These days when i feel a little stuck, I drop these enquiries into my process.

Can I say to myself - everything is welcome?
Can I say to any part of me "you can be there just as you are"
If I am with a difficult aspect of myself, am i curious about it?
Do I feel empathy for this part of myself?


If there is a no to any of the above questions, then I have something else to turn towards! and we can be curious about that.

Put simply. let's be conscious of who is driving our process...


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The unknown is a powerful place

I often say to people when they are learning Focusing that there is a lot of hanging about in the unknown and encourage others (and myself) to acknowledge that this means you are on the right track. More than ever now, I am appreciating just how important this is, in Focusing and beyond.

To put it another way, if we already knew everything there was to know about our life, then all our issues would be resolved, right? The fact that we have unresolved situations in our life means there is something yet to know, something to be discovered. I like that and funnily enough it brings hope. Read More...
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Misunderstandings about Focusing

Over the last twelve years I have been teaching Focusing, I have come across many misunderstandings about it, both from those who have simply heard about it and those who practise it and even know it well! - including me. So I thought I would explore a few misunderstandings.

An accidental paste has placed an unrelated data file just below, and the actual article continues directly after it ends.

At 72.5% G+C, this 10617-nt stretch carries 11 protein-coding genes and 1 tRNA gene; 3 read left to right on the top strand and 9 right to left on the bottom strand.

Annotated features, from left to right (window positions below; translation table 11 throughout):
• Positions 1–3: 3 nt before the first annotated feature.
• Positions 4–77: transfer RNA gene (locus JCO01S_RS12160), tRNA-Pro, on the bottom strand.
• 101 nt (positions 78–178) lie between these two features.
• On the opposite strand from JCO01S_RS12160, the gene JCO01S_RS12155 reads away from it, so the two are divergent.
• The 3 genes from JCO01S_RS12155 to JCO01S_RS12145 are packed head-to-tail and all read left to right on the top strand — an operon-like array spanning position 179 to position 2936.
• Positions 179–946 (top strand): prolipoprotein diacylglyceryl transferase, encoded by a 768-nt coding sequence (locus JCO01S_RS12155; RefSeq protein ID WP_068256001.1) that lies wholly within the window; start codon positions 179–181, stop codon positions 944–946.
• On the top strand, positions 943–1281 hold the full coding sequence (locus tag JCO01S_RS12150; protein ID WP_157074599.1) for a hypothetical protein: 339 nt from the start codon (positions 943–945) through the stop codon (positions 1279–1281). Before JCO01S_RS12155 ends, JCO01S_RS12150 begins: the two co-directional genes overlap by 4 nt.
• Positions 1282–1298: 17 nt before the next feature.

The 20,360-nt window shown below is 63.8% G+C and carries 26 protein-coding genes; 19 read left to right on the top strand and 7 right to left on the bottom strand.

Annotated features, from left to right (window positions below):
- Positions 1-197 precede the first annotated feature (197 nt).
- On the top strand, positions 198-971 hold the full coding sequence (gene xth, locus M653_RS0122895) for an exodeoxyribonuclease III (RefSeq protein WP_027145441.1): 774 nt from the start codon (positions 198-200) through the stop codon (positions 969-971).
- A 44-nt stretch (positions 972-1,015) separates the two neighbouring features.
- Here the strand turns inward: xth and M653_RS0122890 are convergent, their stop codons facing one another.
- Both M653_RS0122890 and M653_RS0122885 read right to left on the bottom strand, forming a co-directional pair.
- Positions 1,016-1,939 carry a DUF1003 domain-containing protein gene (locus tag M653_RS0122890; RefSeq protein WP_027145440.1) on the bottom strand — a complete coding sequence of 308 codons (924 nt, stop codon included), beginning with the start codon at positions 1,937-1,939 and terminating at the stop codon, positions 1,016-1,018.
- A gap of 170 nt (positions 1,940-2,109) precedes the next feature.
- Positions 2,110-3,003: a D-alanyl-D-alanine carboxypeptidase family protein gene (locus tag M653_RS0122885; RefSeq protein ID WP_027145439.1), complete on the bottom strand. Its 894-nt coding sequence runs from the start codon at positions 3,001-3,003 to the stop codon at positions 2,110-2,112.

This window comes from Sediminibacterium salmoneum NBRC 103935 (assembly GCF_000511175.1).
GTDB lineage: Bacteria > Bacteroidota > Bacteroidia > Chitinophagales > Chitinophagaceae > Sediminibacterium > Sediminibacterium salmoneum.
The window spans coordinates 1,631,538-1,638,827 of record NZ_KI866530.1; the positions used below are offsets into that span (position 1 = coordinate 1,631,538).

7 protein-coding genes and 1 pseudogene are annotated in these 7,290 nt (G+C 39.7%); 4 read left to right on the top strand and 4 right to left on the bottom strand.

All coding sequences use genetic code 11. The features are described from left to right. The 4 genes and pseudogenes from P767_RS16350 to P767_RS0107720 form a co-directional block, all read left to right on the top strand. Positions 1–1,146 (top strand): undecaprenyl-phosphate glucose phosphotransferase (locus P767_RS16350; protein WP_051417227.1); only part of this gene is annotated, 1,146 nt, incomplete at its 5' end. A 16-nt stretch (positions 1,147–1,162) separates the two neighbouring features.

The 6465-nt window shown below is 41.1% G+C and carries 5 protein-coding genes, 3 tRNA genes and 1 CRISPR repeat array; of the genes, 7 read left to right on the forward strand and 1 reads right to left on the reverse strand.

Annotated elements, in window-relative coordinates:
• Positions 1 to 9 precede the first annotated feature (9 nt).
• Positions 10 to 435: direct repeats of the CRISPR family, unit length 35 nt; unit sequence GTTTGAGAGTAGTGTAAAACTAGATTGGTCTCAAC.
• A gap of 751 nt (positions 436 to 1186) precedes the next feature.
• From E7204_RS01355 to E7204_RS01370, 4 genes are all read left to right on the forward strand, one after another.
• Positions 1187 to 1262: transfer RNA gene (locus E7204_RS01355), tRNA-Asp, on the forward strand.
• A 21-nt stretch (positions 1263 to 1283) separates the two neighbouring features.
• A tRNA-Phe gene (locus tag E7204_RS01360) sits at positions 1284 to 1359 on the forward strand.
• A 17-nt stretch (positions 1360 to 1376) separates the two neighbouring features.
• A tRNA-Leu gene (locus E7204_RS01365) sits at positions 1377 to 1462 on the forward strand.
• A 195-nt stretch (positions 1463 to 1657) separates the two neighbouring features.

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Who makes the new years resolutions?

Who makes the new years resolutions?

Like many others, I have been reflecting on last year and giving time to thinking about the year ahead… and wondering shall I make some kind of resolution?

In the past I have made many resolutions and to be honest, they have not come to much. They have usually been far to vague to be actualised. Things like “I’d like to be more fearless next year”. The intention is good I know, but it soon gets forgotten or lost. Also, as I look back I see that this resolution was being made from only one side of myself (my Focusing teachers call this a partial self). The trouble is, that no matter how wonderful and well intentioned our resolution is, if it comes from only a part of us (even a very positive one), we will probably be in trouble: What happens for me, is that all the other parts of me that did not sign up for the resolution kick in and rebel! and the resolution fails. We all have these partial selves, even famous people it turns out - I was listening to the radio 6 last week and heard an exact from Russell Brand’s new book “Revolution” He very clearly and humorously spoke about having some part of him that was scared…and went onto mention that there was “more than one of him in here”… insightful. Read More...